Using recycled plastics to build a more sustainable future

By Dr. Yahya Anouti, Devesh Katiyar, Dr. André Duerrbeck, and Ankit Gupta

Executive summary

Building activity is surging in Gulf Cooperation Council (GCC) countries. This building boom presents an opportunity for the region to pioneer more sustainable construction practices and, in the process, move closer to meeting its net-zero commitments. The key to reaching these goals: ramped-up use in construction of recycled materials, and especially recycled plastics.

Conventional building materials such as steel, cement, and even clay bricks have a large environmental footprint. Manufacturing, transporting, and installing them in construction projects are all carbon intensive. Worldwide, the building materials sector contributed about 10 percent of global greenhouse gas (GHG) emissions in 2019. Reducing that footprint is a priority for the industry—and it is an area in which GCC countries could take the lead.

We examined nine potential applications of recycled plastics in building materials to gauge their environmental and economic impact in the GCC. We estimate that GCC countries alone could cut CO2 emissions by about 2 to 2.5 percent of the expected emissions from the buildings materials sector by 2040. Along with making this positive environmental impact, substituting recycled plastics would encourage innovation, create up to 13,000 jobs, and boost GDP by some US$2 billion to $3 billion by 2040.

All key stakeholders need to take action to increase the use of recycled plastics in construction if they are to have a large environmental impact. They should set up dedicated innovation hubs across GCC countries to drive technological advancements for recycled plastics use in building materials, put in place regulatory standards and targets, and allocate public- and private-sector capital to support investments in the use of recycled plastic— investments and efforts that will help the region meet its sustainability goals, foster innovation, and achieve recognition as a technology pioneer.

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Recycled plastics are a viable alternative to traditional, high-emissions building materials

Recycled plastics can help reduce emissions in two ways. First, they can support enhanced recycling and reuse of existing materials—for example, plastic waste can be used as an ingredient to make “green” concrete. Second, recycled plastics can substitute for high-emissions materials such as brick or steel. Use of plastics as a building material has nonetheless taken time to gain acceptance, in part because of a lack of awareness of its suitability for construction, and in part because of misconceptions about its potential hazards and toxicity in the event of fire. The growing track record of plastics usage and improved technology have shown such concerns to be unfounded. In Western Europe, for example, fire fatalities have substantially declined in the past two decades, even as the use of plastics in building and construction has doubled.

The European experience with recycled plastics in the building and construction sector also underscores the advantages. Plastics are easier to transport, handle, and install than other materials because of their light weight. They preserve their required mechanical properties for use in construction applications. Building materials made of recycled plastics also have a long shelf life and are easier to recycle than mixed plastics and many other materials. Just under half of post-consumer recycled plastic in Europe is now used in building and construction, including for bricks, curbstones, and fences, whereas about one-fourth is reused in packaging.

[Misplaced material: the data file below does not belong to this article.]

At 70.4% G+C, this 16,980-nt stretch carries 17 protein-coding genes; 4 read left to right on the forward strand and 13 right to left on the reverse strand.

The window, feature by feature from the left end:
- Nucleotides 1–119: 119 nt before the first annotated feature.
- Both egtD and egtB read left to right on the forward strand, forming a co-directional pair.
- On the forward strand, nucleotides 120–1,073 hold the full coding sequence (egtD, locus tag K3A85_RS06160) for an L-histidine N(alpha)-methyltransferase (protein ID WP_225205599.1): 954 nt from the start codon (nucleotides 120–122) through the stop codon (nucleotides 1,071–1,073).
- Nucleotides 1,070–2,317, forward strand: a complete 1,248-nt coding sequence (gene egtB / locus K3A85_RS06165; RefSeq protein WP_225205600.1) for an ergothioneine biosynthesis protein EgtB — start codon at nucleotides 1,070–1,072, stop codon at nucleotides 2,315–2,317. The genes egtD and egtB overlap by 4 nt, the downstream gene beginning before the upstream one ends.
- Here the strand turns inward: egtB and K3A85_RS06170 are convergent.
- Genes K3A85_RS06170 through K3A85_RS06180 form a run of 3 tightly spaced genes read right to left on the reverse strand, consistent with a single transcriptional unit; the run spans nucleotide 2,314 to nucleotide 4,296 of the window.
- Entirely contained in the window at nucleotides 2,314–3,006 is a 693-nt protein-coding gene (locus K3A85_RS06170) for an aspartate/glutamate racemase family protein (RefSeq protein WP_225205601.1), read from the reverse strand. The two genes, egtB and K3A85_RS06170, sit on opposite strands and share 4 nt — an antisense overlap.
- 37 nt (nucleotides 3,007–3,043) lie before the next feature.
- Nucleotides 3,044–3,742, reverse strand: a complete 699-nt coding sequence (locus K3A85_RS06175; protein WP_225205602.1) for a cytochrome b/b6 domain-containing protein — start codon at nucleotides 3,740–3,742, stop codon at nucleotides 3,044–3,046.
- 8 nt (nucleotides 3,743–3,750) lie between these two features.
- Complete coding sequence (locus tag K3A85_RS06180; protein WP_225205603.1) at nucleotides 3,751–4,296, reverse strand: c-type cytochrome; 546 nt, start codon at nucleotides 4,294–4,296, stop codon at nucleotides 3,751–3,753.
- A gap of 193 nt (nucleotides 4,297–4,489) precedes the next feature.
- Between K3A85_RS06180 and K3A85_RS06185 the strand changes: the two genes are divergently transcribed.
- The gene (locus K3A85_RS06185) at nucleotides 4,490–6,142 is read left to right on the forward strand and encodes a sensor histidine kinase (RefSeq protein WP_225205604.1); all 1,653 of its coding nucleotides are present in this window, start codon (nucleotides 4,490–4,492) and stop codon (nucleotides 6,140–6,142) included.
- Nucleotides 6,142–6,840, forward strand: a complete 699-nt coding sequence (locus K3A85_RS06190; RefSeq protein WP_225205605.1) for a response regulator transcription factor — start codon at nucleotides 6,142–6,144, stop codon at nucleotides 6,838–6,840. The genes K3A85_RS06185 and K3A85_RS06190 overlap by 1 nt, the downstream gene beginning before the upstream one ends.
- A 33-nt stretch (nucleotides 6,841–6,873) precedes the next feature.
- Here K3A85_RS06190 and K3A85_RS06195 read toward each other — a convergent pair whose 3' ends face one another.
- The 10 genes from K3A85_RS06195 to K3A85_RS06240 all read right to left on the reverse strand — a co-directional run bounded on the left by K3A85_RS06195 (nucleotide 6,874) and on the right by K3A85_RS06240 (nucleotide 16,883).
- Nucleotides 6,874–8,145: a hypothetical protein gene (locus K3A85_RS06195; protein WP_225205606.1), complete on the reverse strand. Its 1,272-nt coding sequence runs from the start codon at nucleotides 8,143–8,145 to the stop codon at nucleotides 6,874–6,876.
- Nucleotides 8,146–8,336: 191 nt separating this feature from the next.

Europe uses just under half of all post-consumer recycled plastics in building materials
Use of recycled plastics in the E.U., Norway, Switzerland, and the United Kingdom (2020)

 

More commonly used items, which include concrete, brick, cement, and steel, are also the materials that are responsible for more than 90 percent of the total carbon emissions generated by the building materials sector. Steel and cement each account for about 25 percent of the sector’s carbon emissions on a consolidated basis, brick accounts for 22 percent, and concrete accounts for a further 20 percent. Of these materials, steel is the most significant carbon emitter given its large role in the sector: Manufacturing, transporting, and installing steel, for example, generate GHG emissions of between 2,820 and 6,290 kilograms per ton of CO2 equivalent for every ton of steel. That compares with 370 to 1,800 kilograms per ton of CO2 equivalent emitted in the manufacture of cement.

 

Conclusion

GCC countries have a significant opportunity to establish themselves as trailblazers at a global level by substantially increasing the use of recycled plastics in building materials. Their substantial spending on construction projects over the next decade and beyond, already earmarked, creates the preconditions for such a move.

Surmounting the challenge of using more sustainable building materials can boost the region’s innovative capabilities and profile—and could enable GCC countries to largely define and set global standards on the use of recycled plastics. At a time when all countries are looking for ways to reduce GHG emissions, the large-scale deployment of recycled plastics can help GCC countries move faster to net-zero emissions, and build a better future for their economies and the planet.

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Dr. Yahya Anouti

Dr. Yahya Anouti

Partner & ESG Leader, Strategy& Middle East

Devesh Katiyar

Devesh Katiyar

Principal, Strategy& Middle East

Dr. André Duerrbeck

Dr. André Duerrbeck

Manager, Strategy& Middle East

Ankit Gupta

Ankit Gupta

Manager, Strategy& Middle East

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